“Without drama, flair and gimmicks but working the markets carefully," American wine analyst Greg Godels told the New York Times, “Aussie wines have done a very good job. They've petered out in the past, but this time they have got better packaging, better quality and seem to have really researched the market. They're making the kinds of wines California used to make, a lot of oak---Americans like the oak."

Among wine consumers Australia has a reputation for producing great value-for-money wines and a select group of premier wines. Factors that have contributed to the success of Australia's wine industry include an ideal climate for growing a wide variety of grapes, relatively cheap land and production costs and innovative viticulture and wine-making methods. Wine lecturer Larry Lockspin told the New York Times, "The secret has been the willingness to adapt to the buyer. So you want a little less oak, more fruit. Fine, we'll give it to you." Australia 26 percent wholesale tax on wine and national thirst for beer are offered as reasons why Australia wines perform better abroad than at home.

Chilean Wine

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Chilean Antiguas reservas wine
Chile produces wine under many different labels. Concho y Toros is probably the most well known brand. The best Chilean wines are grown in the Central Valley. Wine grapes are also grown south of the Central valley in the valleys and slopes of the coastal mountains in the Maule and Bio Bio regions.

Much of Chile’s wine is exported to bring in foreign currency. Countries that exported the most wine to the United States in 1996: 1) France; 2) Italy; 3) Chile; 4) Australia; 5) Spain; 6) Portugal; 7) Germany. Concho y Toros is the second largest supplier of wine in the United States after Italy's Reuinite.

Americans like Chilean wines because its cheap, pretty good and a good value for the money, with prices starting at around $5.00 a bottle. An effort in 1993 to generate more revenues by increasing the cost of the wine proved to be disastrous. Wine sales dropped by 10 percent after increasing by as much as 20 percent in previous years.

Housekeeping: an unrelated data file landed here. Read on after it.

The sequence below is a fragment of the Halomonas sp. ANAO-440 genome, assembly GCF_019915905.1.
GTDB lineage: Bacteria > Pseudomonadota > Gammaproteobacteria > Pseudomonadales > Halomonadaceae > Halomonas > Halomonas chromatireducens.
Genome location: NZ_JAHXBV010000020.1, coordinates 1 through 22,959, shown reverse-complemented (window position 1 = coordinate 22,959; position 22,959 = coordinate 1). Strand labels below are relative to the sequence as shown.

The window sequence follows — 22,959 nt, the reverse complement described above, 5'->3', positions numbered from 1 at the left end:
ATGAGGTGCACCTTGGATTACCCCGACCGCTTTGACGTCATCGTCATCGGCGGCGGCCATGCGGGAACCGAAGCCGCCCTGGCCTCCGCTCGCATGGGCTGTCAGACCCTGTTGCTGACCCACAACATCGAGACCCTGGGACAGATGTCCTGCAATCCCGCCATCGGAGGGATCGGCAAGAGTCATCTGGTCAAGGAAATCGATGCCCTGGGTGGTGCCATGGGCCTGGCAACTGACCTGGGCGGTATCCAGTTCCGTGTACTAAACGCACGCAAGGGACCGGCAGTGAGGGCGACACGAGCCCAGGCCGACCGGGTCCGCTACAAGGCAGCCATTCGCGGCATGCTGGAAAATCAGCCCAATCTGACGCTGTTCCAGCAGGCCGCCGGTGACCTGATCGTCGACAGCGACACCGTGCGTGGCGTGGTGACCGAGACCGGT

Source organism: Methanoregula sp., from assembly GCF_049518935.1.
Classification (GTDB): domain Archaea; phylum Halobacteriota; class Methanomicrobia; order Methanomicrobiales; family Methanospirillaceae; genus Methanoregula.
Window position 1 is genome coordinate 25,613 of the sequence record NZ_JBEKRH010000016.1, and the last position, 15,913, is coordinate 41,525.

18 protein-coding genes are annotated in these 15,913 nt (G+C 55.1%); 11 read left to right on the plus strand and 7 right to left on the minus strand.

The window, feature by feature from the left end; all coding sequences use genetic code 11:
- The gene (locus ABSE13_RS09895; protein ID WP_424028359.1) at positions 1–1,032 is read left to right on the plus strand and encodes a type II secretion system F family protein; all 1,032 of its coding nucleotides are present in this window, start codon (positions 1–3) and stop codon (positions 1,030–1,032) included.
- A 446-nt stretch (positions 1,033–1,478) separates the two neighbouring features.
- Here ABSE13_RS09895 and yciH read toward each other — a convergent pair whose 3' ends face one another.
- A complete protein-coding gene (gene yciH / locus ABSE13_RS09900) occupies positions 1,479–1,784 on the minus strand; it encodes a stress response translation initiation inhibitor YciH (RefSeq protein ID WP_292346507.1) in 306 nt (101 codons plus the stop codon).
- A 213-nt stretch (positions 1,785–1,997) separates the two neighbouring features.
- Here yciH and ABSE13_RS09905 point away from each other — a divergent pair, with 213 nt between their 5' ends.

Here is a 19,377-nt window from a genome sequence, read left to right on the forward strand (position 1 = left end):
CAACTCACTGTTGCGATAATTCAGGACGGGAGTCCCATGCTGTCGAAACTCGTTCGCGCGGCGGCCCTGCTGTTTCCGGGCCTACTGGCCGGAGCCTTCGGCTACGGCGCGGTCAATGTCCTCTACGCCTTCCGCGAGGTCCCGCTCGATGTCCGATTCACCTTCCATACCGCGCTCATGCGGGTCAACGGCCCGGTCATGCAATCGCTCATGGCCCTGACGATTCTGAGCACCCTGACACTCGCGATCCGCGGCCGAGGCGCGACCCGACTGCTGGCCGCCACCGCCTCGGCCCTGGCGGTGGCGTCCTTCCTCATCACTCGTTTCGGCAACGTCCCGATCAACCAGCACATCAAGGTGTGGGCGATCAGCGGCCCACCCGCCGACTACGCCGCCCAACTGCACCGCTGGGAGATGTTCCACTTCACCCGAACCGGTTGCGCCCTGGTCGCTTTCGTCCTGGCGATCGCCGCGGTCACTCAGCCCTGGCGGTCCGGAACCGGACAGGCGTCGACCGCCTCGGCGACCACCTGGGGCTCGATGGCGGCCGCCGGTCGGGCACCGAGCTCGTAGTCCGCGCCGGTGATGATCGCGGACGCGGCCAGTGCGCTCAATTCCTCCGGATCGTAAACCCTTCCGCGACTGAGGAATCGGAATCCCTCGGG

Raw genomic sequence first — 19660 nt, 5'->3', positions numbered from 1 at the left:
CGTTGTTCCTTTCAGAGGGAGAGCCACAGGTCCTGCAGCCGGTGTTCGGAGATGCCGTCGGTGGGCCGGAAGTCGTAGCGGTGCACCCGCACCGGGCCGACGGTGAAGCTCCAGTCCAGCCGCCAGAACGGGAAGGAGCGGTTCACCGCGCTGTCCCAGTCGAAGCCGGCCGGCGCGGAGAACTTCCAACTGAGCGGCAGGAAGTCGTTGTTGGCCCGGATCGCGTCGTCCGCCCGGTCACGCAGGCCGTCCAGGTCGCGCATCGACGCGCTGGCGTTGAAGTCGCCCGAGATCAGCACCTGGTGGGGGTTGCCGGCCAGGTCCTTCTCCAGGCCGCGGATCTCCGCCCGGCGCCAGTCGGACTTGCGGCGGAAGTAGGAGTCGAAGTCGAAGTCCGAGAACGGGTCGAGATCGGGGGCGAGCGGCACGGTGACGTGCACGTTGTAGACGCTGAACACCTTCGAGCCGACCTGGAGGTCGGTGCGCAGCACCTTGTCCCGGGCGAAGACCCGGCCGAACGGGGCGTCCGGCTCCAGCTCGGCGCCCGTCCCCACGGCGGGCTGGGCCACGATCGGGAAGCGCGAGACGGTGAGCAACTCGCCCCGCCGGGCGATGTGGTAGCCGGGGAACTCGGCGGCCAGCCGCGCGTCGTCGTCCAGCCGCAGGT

Chile exports three times much as wine as Brazil, the next largest Latin American exporter. Exports of Chilean wine increased from $10.4 million in 1985 to $181.7 million in 1995.

Chilean drink consume relatively little wine themselves and are drinking less all the time. In 1970, the per capita wine consumption rate was 50 liters per person. By the 1990s it had shrunk to around 20 liters. The decline has mainly been the result of efforts by breweries to turn Chileans into beer drinkers.

Short History of Wine in Chile

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Chilean Carmenere
Since wine is a necessary component of the Catholic liturgy, the first Europeans to make wine in Latin America were monks. The climate of the central part of Chile proved be better suited for raising wine grapes than almost any other place in the Americas. By the 18th century Chile was the main exporter of wine in Latin America.

The Chilean landholding elite have traditionally been great admirers of France. They imported Cabernet Sauvignon, Merlot, Pinor Noir, Sauvignon Blanc,Chardonnay Semillon vines from Bordeaux and Burgundy as well as Riesling and Gewurztraminer vines from Germany. New immigrants from Spain, Germany and France also brought their treasured grape cuttings with them.

The phylloxera crisis that struck Europe in 1870 was a boon for Chile. It opened up new markets for Chilean wine and brought French winemakers in need of work to Chile.

Why Chile Has Good Wines